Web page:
The Dollars and Cents of How to Consume a Private Cloud

Amar Kapadia - December 19, 2016 - ,

In my blog, how does the world consume private clouds?, we reviewed different ways to consume private cloud software:

  1. Do-it-yourself (DIY)
  2. Software distribution from a vendor
  3. Managed service (your hardware & datacenter, software managed by a vendor)
  4. Managed & hosted service (hardware, software, datacenter all outsourced)

Let’s look at the economics of the first three alternatives. Rather than an absolute total-cost-of-ownership (TCO) analysis, we will focus on a relative comparison where line items that are identical in all three scenarios, e.g., hardware costs, will be removed.

Of course, cost is not the only criteria in choosing your consumption model; there are other criteria, such as the ability to recruit OpenStack talent, long-term strategic interests, customizations required, and so on, but these topics are not covered in this blog.

DIY

This initially appears to be a no-brainer option. After all, isn’t open-source free software? Doesn’t one just download, install and be on their merry way? Unfortunately not — open-source software provides numerous benefits such as higher innovation velocity, ability to influence direction and functionality, elimination of vendor lock-in and short-circuiting standards by defining APIs, drivers and plugins. But “free” is not a benefit mainly because open-source projects are not finished products. Below are typical costs incurred in a DIY scenario based on the numerous customers we have had the opportunity to work with who initially tried DIY OpenStack.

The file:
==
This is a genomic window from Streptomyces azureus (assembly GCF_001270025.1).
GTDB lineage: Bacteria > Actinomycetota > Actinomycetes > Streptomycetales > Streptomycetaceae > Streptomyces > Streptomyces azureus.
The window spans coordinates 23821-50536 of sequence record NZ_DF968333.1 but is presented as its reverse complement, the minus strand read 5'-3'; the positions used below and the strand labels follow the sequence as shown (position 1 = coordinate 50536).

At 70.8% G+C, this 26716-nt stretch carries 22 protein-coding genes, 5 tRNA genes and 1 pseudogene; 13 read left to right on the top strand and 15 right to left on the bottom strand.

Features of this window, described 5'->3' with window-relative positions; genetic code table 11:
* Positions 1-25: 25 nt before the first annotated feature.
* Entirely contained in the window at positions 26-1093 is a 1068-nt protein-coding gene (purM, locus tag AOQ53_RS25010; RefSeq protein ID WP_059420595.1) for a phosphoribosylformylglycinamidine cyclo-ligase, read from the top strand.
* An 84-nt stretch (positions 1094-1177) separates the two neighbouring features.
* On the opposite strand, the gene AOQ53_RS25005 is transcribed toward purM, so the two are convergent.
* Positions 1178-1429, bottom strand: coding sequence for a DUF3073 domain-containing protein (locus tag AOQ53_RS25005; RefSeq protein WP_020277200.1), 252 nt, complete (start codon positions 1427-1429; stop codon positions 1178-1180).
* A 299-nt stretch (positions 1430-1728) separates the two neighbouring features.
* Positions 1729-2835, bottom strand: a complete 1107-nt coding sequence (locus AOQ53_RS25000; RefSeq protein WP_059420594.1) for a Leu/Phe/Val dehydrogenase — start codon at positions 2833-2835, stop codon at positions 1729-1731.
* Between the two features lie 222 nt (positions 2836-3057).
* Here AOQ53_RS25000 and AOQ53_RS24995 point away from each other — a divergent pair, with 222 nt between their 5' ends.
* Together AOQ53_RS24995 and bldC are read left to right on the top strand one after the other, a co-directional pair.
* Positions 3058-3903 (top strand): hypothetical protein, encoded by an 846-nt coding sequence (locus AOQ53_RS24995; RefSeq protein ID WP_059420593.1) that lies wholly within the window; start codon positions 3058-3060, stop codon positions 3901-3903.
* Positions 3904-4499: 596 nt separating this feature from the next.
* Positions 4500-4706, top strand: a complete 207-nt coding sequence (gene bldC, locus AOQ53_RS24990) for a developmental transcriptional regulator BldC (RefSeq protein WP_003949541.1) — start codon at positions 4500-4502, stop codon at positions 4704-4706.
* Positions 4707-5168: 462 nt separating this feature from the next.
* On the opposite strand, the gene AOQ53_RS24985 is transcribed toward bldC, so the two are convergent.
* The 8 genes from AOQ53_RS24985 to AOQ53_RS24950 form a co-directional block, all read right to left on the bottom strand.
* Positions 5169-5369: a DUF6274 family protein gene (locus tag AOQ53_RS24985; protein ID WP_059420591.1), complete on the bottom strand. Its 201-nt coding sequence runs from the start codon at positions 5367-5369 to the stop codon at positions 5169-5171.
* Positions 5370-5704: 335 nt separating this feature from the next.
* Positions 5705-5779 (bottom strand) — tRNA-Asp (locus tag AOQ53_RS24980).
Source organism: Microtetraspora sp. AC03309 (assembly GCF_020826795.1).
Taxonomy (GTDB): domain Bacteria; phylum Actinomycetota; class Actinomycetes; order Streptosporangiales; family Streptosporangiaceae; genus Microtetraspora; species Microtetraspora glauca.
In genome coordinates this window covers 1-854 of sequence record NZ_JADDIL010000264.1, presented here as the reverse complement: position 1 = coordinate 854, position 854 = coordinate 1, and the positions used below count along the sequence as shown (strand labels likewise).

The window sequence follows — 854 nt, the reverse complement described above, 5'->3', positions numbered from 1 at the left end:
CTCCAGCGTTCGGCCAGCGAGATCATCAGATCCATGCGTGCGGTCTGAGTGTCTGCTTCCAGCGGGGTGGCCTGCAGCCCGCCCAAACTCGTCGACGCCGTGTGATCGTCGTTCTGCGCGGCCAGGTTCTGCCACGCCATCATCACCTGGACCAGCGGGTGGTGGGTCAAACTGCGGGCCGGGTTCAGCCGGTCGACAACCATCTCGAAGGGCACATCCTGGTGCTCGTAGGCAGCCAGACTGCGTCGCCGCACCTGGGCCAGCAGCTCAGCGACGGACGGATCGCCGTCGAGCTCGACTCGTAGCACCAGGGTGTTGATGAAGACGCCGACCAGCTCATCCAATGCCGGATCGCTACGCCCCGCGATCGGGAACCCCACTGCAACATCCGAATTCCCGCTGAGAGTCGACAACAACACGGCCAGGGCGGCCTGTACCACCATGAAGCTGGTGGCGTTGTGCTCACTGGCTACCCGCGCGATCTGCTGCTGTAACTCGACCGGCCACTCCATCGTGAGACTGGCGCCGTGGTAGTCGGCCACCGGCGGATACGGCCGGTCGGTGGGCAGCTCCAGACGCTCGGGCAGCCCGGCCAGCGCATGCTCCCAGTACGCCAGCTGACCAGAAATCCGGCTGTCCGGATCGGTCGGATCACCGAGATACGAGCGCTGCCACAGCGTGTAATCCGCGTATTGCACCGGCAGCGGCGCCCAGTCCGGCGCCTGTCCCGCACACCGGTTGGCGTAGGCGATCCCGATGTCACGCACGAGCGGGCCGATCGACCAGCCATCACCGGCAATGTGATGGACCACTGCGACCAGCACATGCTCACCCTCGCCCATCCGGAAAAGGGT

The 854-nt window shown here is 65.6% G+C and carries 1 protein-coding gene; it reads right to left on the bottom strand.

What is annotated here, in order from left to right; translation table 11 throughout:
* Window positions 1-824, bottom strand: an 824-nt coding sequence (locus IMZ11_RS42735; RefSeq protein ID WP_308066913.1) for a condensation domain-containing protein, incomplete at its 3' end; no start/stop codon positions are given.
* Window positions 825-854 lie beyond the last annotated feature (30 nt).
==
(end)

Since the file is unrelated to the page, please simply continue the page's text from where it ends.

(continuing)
Cost Representative Breakdown
Fixed size engineering team of 13 engineers
(Size independent of cloud scale)
5 Upstream engineers (to fix bugs, work on features, create reference architecture)

5 QA engineers (to package, QA & do interop testing)

3 Lifecycle tooling & monitoring engineers

Fixed size IT/OPS team of 9 engineers
(Size independent of cloud scale)
1 IT architect (to architect, do capacity planning)

1 L3 engineer (troubleshooting)

2 L2 engineers (to deploy, update, upgrade, and do ongoing management)

5 L1 engineers (to monitor, look at basic issues, respond to tenant requests)

Variable size engineering team of 1.1 person per 100 nodes and 1.1 person per 1PB storage
(Size depends on cloud scale, kicks-in only when past fixed size minimums – so no double counting)
Compute:

0.3 IT/OPS architects per 100 nodes

0.1 L3 IT/OPS engineer per 100 nodes

0.3 L2 IT/OPS engineer per 100 nodes

0.4 L1 IT/OPS engineer per 100 nodes
Storage:

0.3 IT/OPS architects per 1PB storage

0.1 L3 IT/OPS engineer per 1PB storage

0.3 L2 IT/OPS engineer per 1 PB storage

0.4 L1 IT/OPS engineer per 1 PB storage

Dev/ Test cloud $50,000 depreciated across 3 years required to test updates, upgrades, configuration changes etc.
Loss of availability A DIY cloud typically has a lower availability than alternatives. Once you calculate the number of minutes of cloud downtime per year, you can multiply this by the margin loss per minute.